Days passed.  Three of the crew members, I think, were taken to the aircraft by Iraq soldiers saying that they could take the handbags, shoes, and whatever else was left in the cabin and bring them to the hotel.  I checked through the belongings that were collected, but neither my bags nor my shoes were there.   Even by then some things had been stolen.  The checked-in baggage remained in the aircraft.  None of the passengers got any of it.

Every day we expected to be able to fly out, but nothing happened.  The waiting just continued.  Then we came to know that our aircraft was no longer at the airport.

Phone Lines Cut, Food Rationing

The first day, plenty of food was served to the passengers.  You could chose whatever you wanted, food, tea or coffee, whatever it was.  Each room had a refrigerator stocked with some snack food and some soft drinks.  We were being treated like guests in a five-star hotel.  I thought I would enjoy myself, except that we were not being allowed to go home.

We were told that we could make one phone call home free of charge.  Probably British Airways paid for it.  On Swamiji’s instruction, I called the Bangalore ashram and gave the news.  I spoke to Shiladitya Singh and told him that we were stuck in Kuwait and staying at the airport hotel.  I gave him the room number.  The call was cut off.  There were so many passengers waiting in queue to call their homes that I was not allowed to speak for a long time.

Shiladitya called me back and I again spoke with him, but the connection was not clear and the call got cut.   After that the telephone lines were cut.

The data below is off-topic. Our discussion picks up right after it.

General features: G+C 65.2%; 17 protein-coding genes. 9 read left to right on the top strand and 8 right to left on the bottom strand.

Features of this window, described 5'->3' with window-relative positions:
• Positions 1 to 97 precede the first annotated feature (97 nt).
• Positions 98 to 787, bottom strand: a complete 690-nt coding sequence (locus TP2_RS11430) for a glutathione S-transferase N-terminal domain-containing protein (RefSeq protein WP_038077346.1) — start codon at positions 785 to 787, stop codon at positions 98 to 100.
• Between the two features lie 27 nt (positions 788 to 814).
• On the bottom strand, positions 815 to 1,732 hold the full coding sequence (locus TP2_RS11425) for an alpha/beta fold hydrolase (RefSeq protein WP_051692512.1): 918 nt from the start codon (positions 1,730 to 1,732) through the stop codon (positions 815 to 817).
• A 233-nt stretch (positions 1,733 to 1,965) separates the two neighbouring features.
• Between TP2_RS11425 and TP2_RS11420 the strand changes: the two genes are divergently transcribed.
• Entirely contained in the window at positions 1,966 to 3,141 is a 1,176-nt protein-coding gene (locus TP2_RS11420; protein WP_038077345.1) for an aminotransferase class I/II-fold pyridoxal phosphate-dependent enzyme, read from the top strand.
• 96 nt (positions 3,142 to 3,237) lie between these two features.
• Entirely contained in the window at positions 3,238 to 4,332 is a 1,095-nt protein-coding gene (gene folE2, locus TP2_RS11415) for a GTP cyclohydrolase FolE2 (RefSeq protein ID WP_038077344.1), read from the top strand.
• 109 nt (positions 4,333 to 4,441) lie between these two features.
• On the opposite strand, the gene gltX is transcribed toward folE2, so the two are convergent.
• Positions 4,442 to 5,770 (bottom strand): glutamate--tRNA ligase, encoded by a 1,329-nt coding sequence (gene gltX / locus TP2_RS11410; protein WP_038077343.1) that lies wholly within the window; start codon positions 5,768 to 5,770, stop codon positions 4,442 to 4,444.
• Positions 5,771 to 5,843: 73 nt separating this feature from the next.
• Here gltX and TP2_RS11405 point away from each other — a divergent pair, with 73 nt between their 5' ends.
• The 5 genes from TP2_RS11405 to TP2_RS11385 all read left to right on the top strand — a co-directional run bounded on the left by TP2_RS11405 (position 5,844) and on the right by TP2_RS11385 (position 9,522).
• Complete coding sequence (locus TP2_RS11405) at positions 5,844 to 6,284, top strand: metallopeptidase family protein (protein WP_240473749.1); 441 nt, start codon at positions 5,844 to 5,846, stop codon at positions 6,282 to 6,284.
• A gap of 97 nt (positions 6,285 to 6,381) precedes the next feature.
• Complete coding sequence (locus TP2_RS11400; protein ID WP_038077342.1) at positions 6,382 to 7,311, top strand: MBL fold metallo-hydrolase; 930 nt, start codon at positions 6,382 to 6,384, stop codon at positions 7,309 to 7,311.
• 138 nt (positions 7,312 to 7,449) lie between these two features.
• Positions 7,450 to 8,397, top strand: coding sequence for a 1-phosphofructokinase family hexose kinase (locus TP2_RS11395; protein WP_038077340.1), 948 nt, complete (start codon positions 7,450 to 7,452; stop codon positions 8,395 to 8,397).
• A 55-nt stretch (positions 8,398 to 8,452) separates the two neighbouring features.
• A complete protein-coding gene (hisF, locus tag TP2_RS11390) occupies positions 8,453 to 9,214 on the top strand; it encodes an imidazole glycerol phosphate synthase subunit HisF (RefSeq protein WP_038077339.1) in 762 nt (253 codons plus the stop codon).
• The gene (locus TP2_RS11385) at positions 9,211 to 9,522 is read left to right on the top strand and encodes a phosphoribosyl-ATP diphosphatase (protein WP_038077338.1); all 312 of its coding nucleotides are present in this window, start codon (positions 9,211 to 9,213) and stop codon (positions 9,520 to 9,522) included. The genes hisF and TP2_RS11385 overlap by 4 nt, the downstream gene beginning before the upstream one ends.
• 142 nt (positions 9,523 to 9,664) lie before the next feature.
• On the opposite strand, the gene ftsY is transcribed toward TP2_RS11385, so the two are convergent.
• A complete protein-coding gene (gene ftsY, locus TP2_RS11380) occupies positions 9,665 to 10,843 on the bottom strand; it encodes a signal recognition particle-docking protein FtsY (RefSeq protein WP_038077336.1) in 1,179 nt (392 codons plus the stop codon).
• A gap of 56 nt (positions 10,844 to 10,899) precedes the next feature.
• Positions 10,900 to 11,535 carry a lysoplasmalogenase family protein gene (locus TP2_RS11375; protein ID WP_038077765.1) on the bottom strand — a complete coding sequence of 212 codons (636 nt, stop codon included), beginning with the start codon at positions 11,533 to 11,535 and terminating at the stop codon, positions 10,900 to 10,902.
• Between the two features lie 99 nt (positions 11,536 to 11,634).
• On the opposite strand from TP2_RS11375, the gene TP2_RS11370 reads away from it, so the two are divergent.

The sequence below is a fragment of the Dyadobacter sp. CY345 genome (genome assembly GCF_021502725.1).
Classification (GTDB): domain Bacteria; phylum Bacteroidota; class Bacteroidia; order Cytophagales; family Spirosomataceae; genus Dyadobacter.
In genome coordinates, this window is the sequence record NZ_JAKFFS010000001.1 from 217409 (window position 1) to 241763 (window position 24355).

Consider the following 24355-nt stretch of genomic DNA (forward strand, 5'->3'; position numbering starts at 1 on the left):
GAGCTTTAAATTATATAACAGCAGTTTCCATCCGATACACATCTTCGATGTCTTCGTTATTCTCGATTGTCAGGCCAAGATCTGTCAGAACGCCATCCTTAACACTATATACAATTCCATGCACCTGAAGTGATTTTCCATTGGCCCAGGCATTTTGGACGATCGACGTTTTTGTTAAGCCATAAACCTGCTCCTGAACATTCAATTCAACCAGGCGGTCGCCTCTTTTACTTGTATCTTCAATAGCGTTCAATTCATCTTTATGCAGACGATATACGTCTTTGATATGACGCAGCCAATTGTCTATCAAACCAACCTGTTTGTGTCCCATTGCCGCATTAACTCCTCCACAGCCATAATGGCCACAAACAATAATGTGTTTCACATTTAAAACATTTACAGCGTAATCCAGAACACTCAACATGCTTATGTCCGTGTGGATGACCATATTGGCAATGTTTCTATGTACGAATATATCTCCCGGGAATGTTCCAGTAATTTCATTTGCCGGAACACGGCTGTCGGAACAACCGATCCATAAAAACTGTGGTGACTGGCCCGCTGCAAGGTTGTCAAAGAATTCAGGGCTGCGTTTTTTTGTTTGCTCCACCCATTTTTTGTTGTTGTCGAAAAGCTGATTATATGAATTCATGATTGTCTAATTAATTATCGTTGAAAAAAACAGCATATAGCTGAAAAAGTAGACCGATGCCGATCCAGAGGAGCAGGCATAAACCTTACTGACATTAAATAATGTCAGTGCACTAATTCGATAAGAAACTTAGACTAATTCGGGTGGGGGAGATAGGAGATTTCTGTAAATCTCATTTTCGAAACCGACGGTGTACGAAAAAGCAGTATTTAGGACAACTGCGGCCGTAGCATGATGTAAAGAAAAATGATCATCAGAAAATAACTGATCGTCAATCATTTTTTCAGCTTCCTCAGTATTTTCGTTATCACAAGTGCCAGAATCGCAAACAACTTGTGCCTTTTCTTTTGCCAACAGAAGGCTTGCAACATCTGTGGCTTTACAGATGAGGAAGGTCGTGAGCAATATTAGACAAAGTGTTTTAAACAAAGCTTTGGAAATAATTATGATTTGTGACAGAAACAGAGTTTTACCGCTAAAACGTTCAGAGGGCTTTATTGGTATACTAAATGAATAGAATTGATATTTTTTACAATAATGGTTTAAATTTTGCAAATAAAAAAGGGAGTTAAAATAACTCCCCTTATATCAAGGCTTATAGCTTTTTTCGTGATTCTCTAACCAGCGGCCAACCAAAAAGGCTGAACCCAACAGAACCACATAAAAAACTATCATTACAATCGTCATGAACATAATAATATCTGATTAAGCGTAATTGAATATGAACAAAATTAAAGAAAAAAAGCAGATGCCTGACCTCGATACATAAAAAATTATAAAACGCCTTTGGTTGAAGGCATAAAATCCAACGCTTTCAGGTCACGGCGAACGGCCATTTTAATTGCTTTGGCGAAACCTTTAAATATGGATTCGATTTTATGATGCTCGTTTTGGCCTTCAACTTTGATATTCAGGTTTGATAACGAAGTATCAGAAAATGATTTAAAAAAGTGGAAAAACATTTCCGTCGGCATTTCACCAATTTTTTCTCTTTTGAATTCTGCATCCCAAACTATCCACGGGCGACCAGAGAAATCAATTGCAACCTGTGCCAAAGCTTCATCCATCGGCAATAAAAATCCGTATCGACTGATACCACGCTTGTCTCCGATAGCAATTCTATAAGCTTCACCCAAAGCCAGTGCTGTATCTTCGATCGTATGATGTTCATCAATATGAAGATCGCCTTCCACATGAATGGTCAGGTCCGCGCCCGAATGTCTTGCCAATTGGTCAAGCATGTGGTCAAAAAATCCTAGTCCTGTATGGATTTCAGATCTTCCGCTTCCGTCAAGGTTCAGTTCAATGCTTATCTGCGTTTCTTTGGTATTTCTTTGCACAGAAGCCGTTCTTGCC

The next morning I expected a sumptuous breakfast.  When I went down, to my surprise I found that there was very little food on the table and we were being cautioned to eat as little as possible.  There were indications that there might be rationing of food.  The manager was complaining about too many guests and too little food.  When I inquired, I found out that the Iraqi army had cut the power cables to the hotel, mainly the ones that were used in the cellar to keep the food cold and preserve it.  That power was cut, so the food was rotting.  The hotel manager was not allowed to get any supplies from outside.  I could see that the manager was very disturbed and he was arguing with those Iraqi army fellows, making some frantic phone calls.  It was of no use.  They ended up having to take out the rotten food and throw it out.

Food started being rationed.  We would get a small plate of rice with a little curry or some sambhar (vegetable broth) to go with that, whenever there was some Indian food prepared.  Otherwise we would have just a few slices of bread.  The milk was gone, so we were given powdered milk for one or two days until even that stopped.  We were given tea or coffee without milk.  There was plenty of sugar, so I used to force myself to drink a lot of sugar because I knew that would give me strength as I was starving.  I was trying to do the same with Swamiji also.

There is some peculiar type of bread which I think the Gulf people eat — very dry and something like tortillas, but thicker and a little softer.  Pieces of that were also given to us.  I assumed that the rice would be vegetarian, but once when I took the rice I found that it was mixed with shrimp.  I realized that they mix meat with rice, so I had to be careful even with the rice.